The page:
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Entries in 50/50 (2)

Friday
Sep272013

Don Jon

There are certain actors that, as a general rule, don’t make bad movies. You can probably find an exception here and there, but for the most part, these actors choose daring roles in audacious movies that are in a capable director’s hands. They know exactly what they’re doing. Joseph Gordon-Levitt is one of those actors. From 2005’s underseen “Brick” to the emotional “50/50” to one of the most honest explorations of love ever put to screen in “(500) Days of Summer,” he has proven himself as one of today’s most versatile, and underrated, actors. His directorial debut, “Don Jon,” lacks the visual flair or steady pacing a more experienced director can obtain, but the quality is still there. From laughs to tears to some surprising and genuine meaning, “Don Jon” is a delight.

Jon (Joseph Gordon-Levitt) is a ladies man. He’s so successful with picking up women on a week to week basis that his friends actually call him “The Don.” He has no problem showing up at a club, meeting a girl, seducing her and taking her home for some late night fun. The problem is he considers sex secondary to his one true passion: porn. Put simply, he’s a junkie, someone who watches porn dozens of times a week, only to confess to his priest and be absolved of his sins. However, he soon meets Barbara (Scarlett Johansson), a knock-out he considers to be a perfect 10 in regards to looks. For the first time ever, he begins dating her, breaking his streak of hooking up with a new girl every week, but his love of porn and her strong hatred of it is going to strain their relationship.

“Don Jon” is a strange breed. It has central characters that aren’t good people, or even interesting ones. Aside from the title character, most are throwaway, including Jon’s two friends and his sister who stares into her phone the entire movie until speaking some words of wisdom near the end, and many of them do and say things that make you wonder why we should care at all about them. Even Jon has anger issues, particularly while driving, which is shown through random segues from scene to scene. While one scene culminates into him punching through the side window of a motorist’s car, the compilation of these scenes culminate to nothing. There’s no reason for this other than to create ill will towards a character we’re supposed to enjoy watching.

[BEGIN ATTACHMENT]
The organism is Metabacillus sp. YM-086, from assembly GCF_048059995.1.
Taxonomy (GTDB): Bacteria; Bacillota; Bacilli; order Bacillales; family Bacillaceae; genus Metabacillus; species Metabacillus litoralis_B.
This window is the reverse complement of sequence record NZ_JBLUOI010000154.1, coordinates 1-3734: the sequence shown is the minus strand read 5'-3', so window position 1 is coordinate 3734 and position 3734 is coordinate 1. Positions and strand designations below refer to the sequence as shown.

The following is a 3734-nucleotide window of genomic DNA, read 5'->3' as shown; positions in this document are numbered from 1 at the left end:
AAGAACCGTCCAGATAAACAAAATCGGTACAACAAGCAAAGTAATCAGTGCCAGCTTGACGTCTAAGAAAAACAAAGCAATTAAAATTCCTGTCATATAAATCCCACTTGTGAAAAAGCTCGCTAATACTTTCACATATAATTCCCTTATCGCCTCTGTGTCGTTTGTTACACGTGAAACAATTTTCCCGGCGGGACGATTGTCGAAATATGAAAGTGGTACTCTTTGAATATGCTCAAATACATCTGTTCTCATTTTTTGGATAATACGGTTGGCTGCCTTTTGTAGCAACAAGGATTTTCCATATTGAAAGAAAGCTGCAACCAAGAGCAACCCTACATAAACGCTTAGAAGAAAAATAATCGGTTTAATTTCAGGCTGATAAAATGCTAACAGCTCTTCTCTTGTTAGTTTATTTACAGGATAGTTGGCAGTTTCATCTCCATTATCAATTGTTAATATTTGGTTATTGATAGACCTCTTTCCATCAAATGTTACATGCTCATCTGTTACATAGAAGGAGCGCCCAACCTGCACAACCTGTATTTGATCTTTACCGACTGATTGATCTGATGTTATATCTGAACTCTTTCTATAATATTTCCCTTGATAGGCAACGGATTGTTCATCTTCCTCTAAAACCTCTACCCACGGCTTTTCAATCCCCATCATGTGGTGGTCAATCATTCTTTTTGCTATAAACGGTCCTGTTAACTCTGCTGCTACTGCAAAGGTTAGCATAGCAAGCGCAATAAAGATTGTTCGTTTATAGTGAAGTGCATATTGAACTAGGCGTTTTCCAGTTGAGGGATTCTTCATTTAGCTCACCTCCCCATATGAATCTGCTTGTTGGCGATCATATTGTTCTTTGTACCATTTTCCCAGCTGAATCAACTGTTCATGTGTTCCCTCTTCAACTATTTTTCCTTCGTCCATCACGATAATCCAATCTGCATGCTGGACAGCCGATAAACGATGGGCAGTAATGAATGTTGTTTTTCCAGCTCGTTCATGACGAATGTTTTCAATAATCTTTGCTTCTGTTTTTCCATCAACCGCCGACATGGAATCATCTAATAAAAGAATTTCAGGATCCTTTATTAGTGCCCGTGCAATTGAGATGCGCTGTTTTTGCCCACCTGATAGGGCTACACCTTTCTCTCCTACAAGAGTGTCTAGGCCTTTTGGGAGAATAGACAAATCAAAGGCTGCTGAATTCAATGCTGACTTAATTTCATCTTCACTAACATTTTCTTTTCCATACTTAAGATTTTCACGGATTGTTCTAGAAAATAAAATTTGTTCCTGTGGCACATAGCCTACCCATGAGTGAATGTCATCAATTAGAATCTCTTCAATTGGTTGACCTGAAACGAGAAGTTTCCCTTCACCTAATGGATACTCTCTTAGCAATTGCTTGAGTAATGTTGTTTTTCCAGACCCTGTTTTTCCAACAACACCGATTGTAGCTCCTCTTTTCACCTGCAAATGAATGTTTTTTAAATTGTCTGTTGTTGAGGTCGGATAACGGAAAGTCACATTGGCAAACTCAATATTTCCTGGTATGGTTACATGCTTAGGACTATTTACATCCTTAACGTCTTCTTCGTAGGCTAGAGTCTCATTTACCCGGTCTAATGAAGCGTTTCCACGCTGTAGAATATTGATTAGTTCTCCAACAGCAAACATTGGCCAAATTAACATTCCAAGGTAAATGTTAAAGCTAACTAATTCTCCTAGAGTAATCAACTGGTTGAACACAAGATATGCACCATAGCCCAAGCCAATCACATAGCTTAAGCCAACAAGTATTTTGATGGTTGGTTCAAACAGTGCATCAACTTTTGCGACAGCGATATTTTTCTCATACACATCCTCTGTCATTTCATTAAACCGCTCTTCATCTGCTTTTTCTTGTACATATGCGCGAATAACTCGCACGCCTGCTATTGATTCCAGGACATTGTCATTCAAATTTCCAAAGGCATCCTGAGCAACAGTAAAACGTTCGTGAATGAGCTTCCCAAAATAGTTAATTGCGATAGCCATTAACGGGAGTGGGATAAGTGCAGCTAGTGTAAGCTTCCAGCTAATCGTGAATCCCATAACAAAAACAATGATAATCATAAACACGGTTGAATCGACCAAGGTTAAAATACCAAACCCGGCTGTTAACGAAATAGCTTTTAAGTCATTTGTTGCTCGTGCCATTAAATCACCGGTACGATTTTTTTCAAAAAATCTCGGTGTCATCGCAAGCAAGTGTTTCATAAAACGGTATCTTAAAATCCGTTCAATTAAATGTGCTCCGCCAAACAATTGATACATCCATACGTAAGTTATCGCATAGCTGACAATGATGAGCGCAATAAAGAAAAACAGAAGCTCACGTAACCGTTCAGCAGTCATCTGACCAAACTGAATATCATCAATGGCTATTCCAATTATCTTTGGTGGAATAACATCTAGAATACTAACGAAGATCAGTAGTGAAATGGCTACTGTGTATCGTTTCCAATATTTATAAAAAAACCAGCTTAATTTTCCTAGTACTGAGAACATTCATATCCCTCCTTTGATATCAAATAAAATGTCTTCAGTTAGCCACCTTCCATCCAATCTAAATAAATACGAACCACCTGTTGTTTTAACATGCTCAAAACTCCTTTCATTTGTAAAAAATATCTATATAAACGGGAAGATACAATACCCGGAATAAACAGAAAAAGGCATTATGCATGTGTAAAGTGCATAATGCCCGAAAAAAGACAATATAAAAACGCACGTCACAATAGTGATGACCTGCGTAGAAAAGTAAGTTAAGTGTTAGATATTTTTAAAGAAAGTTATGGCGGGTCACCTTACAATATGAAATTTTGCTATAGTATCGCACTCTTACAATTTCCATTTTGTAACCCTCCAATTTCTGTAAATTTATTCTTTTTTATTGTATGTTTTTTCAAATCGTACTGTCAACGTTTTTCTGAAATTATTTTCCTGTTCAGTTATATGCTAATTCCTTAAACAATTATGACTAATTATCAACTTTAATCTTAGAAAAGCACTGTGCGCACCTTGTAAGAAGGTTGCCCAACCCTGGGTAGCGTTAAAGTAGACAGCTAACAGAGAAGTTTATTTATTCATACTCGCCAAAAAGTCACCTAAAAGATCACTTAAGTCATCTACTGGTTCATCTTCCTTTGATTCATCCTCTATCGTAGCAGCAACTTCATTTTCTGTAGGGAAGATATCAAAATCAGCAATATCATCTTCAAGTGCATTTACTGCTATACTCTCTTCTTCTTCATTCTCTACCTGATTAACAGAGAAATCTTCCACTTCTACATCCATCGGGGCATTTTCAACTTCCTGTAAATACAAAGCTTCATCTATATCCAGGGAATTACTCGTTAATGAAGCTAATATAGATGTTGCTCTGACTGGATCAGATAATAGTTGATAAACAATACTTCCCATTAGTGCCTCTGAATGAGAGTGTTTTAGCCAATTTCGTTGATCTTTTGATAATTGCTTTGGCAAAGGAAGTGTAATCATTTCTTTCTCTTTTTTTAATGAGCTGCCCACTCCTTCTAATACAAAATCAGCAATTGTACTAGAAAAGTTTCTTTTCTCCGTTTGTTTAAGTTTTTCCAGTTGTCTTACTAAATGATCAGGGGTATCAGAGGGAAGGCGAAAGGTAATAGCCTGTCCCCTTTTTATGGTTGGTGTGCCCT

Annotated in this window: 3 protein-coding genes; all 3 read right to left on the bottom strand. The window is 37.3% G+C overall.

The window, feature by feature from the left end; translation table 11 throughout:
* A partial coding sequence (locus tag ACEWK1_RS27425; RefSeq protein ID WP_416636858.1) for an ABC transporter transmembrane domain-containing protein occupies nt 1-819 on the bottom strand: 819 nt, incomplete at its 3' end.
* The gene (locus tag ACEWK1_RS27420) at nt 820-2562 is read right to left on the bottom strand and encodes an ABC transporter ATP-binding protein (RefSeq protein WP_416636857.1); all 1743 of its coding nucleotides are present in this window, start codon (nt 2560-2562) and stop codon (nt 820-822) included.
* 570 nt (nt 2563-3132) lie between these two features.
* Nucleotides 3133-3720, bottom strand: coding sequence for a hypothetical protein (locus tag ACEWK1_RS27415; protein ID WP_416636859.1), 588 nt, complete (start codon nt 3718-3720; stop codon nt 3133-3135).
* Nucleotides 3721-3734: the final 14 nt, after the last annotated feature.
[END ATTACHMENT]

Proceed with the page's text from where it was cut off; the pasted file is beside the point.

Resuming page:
Yet the movie has a soul, even while some of the characters arguably don’t. Although most Hollywood movies portray sex and sexuality in ways that glamorize it to unrealistic heights, “Don Jon” looks at sex from a more spiritual view, despite the pornography focused central story. Jon is obsessed with porn and considers it the pinnacle of sexuality, something that can’t be topped by someone with whom he’s physically engaging. When Barbara comes along, he says he’s in love, but as he expresses his love to her, he says she’s “the most beautiful thing” he’s ever laid his eyes on. His love is purely for her aesthetic qualities and what she could potentially offer him in bed. He fails to realize the shallow and selfish person underneath those looks.

When they finally hop in the sack, she, unsurprisingly, fails to match the feelings watching pornography gives him. This is because he’s not truly forming a connection. Yet as the film goes on, he grows. From sources I won’t spoil here, Jon learns the true value of sex. He learns that sex can be something more than getting off, but rather something special between two people. It’s an interesting turn of events and a great exploration of what sex can offer aside from the obvious pleasures, even if the previous focus on porn addiction is simpleminded at best.

“Don Jon” isn’t a long film—a mere 90 minutes, including opening and closing credits—which may be why its themes don’t resonate as much as they should, but in a cinematic world that seems to value sex over love, we shouldn’t shun a movie that sees deeper meaning in the former, even while it mostly ignores the latter.